Notice how in each bar (separated by vertical lines) contains exactly four notes and each of these notes is 1/4 of the length of the bar and hence a quarter note.
There are many more possible time signatures but only a few in particular are commonly used in rock and pop music, they are 4/4 (most common music forms: rock, pop, etc.), 6/8 (rock ballad), 2/4 (country/polka) and 3/4 (waltz). For simplicity we will concentrate on the 4/4 time signature for now.
In 4/4 time a whole note would be held for the entire duration of one bar and written as follows:
Notice in the diagram above that the whole note is held for the duration of a whole bar, this is where the name "whole note" comes from. To play a whole note you would play it and either count inside your head or tap your foot four times at the tempo (speed) of the song. The times you tap your foot or count inside your head must be at even intervals (eg: 1 2 3 4 as opposed to 1 2 3 4 with respect to time).
Half notes in 4/4 time would be held for half of the bar or two of the 4 beats of the bar. Each half note would be played for the duration of half of the bar as follows:
You would either count for two beats before going to the next half note or tap your foot two times in even intervals. For the bars above in 4/4 time you would count: 1 2 during the first half note in the bar and: 3 4 the second half note in the bar.
Quarter notes in 4/4 time would be held for 1/4 of the length of a bar as in the following diagram:
Each quarter note would get one foot tap. The proper way to count quarter notes in 4/4 time is 1 for the 1st quarter note, 2 for the 2nd, 3 for the 3rd and 4 for the 4th.
Eigth notes are half the length of quarter notes and are notated as in the picture below:
In the first bar I put eight eighth notes. In the second bar I have only put four eight notes with eighth rests inbetween them. Rests are symbols for when you do not make any sound with your instrument for a certain time. I will explain rest in more detail later but for now just notice how the eight notes in the 2nd bar look a little different when they are not attached to an eight note beside them, this is why I put them alone so you would know that those are also eigth notes. In the first bar the proper way to count the notes is : 1 + 2 + 3 + 4 + which is read as "one and two and three and four and". In the second bar you would still count the same way but you would not make a sound during any of the rests (on the "ands").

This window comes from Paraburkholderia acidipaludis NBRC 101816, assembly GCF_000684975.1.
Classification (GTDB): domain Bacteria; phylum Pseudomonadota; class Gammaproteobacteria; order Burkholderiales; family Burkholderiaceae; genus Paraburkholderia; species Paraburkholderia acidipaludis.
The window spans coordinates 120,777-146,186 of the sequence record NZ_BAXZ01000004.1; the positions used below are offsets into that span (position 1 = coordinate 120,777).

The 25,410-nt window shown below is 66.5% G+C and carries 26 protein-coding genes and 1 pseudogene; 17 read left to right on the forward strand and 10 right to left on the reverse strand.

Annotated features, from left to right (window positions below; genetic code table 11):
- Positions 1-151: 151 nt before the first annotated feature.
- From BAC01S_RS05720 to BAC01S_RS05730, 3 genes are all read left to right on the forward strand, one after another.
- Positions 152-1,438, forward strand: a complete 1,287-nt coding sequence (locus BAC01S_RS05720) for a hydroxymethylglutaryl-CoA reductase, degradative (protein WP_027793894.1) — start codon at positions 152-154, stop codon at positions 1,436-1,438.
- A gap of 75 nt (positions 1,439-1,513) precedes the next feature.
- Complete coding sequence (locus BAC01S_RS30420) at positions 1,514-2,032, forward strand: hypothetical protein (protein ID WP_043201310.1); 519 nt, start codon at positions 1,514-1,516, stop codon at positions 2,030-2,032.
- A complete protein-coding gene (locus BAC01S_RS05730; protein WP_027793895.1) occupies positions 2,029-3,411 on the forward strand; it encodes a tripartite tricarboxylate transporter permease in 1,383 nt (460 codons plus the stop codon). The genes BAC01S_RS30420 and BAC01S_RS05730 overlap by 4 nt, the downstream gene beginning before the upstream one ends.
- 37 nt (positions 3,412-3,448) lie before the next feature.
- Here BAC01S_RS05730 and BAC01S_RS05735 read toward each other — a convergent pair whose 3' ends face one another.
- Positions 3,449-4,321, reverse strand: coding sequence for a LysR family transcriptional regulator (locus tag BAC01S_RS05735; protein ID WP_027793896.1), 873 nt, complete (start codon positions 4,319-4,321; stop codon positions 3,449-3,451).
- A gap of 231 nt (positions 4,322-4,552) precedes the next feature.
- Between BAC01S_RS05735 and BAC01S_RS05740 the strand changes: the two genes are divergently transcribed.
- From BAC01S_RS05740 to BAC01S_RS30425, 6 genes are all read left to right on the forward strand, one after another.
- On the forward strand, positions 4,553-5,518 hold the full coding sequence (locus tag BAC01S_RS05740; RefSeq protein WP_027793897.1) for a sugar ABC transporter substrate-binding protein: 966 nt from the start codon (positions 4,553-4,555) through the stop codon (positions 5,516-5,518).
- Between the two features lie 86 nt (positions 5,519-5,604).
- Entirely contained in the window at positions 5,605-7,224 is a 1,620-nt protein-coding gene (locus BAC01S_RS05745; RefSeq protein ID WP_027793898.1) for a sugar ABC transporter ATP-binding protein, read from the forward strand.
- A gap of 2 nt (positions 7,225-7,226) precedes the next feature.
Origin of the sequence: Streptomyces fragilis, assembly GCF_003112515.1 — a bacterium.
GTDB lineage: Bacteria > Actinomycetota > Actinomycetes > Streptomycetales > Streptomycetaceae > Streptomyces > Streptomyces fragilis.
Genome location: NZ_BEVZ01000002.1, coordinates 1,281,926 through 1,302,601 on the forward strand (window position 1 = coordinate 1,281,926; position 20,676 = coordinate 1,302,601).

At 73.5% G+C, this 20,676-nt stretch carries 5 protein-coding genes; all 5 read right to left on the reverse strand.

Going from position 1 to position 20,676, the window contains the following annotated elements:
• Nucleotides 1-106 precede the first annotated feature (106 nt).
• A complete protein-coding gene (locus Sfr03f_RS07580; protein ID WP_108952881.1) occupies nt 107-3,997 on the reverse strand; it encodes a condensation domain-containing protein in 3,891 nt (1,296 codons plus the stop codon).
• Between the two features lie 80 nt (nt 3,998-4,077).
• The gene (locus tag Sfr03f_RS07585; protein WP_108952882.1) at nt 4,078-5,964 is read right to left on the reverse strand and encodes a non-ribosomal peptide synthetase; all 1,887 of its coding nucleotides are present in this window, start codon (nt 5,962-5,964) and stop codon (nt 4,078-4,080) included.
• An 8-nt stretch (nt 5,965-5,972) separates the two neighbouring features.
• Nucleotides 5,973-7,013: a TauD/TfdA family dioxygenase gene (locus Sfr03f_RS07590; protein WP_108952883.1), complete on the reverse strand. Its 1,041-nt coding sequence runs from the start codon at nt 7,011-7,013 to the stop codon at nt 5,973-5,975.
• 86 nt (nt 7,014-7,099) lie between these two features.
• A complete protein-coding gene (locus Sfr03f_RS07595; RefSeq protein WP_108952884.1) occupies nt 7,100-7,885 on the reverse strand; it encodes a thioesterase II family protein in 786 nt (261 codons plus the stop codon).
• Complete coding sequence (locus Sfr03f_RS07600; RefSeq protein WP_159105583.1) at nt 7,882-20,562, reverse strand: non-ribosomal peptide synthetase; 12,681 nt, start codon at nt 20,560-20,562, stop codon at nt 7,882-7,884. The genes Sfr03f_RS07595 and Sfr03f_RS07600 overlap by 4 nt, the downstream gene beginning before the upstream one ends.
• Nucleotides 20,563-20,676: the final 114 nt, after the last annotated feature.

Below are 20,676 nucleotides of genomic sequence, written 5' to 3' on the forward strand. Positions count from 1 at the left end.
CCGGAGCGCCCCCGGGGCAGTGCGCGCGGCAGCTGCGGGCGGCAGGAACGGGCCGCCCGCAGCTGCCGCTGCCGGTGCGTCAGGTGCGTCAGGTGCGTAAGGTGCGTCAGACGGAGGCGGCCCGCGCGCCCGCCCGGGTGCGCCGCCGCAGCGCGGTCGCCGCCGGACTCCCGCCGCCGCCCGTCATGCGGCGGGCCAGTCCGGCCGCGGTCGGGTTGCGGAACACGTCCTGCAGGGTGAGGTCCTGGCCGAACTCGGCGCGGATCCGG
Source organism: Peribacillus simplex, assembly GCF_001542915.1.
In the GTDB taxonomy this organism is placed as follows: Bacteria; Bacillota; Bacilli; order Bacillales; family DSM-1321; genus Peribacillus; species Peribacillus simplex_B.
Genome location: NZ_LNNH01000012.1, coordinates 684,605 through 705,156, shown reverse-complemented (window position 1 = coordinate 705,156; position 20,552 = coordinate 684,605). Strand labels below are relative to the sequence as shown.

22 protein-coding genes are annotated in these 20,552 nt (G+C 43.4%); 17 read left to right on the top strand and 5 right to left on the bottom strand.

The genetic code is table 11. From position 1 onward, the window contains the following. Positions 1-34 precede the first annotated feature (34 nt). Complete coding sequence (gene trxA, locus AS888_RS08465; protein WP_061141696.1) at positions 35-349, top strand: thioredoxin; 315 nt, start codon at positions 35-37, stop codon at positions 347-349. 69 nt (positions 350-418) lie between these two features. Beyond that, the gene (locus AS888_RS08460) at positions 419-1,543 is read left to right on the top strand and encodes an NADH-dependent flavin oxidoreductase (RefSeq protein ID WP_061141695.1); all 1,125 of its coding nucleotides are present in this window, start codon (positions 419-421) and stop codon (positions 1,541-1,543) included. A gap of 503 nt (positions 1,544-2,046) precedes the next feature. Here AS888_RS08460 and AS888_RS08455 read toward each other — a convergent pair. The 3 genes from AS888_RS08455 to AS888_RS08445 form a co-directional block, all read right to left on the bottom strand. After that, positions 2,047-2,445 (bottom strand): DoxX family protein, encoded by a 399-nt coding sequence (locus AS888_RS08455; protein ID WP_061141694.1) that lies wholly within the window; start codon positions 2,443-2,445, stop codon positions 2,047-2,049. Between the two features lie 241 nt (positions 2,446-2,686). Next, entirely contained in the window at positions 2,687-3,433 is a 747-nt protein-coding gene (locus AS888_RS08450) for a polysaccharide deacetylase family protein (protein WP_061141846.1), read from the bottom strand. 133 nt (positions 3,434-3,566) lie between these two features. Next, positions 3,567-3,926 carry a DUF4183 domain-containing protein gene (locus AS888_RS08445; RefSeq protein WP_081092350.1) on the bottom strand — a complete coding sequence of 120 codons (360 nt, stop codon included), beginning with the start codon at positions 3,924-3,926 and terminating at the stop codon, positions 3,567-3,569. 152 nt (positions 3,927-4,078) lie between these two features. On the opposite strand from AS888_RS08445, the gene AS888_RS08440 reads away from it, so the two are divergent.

And last, but not least, sixteenth notes are 1/16 of the duration of a bar in 4/4 time and 1/4 of the duration of a quarter note as the following picture shows:
I have put 16 sixteenth notes in the first bar and only 4 in the second bar to show you the two possible ways they might appear. The proper way to count sixteenth notes is by silently saying to yourself inside your head: 1 e + a 2 e + a 3 e + a 4 e + a (spoken as "one eee and aaah two eee and aaah three eee and aaah four eee and aaah"). The second bar would also be counted the same, however, you would only make sounds on the 1, 2, 3 and 4 and would be silent for all of the e's, +'s and a's.
There are actually such things as 32nd notes, 64th notes and 128th notes but these are so extremely rare that I won't explain them in detail. Basically, a 32nd note is 1/32nd of the length of a 4/4 bar, a 64th note is 1/64th, a 128th note is 128th, etc.. I have been playing in various school bands for 13 years and I've only come across one 64th note once, I've never come across a 32nd note and I've only seen one 128th note in a classical piano piece once so you really do not need to worry about these at this point. If you've understood everything up to this point you would probably be able to figure out how to play them properly anyway.
In addition to these basic note durations there are also dotted notes. Dotted notes are notes that have a dot placed to the right of them. What this means is that the note is held for an additional duration equal to half of the duration of the note. For example, a dotted half note would be held for 3 beats instead of only two, a dotted quarter note would be held for 1 and a half beats, etc. A picture of some of these dotted notes can be seen in the following picture:
In the first bar in the picture above the first note is a dotted half note and would be held for a count of three beats spoken as "one two three", the last note is a quarter note that falls on the fourth beat of the bar and would be counted as "four".
In the second bar the first note is a dotted quarter and it would be held for the first one and a half beats of the bar on "1 + 2" (spoken "one and two"). The next note is an eigth note that falls in the "+" of 2 (spoken "The And of two"). The next note is a half note which falls on beats 3 and 4 of the second bar.
In the third bar the first note is a dotted eigth note which would be held for the duration of 3 sixteenth notes as counted as "1 e +" (spoken "one eee and") and the second sixteenth note falls on the "a" (spoken "aaah"). The third note in the second bar is a quarter note that falls on "2". The third note in bar 2 is another dotted eight note, this note would be counted as "3 e +" and there would be a 16th note duration of silence following it. The next note is a quarter note and falls on "4".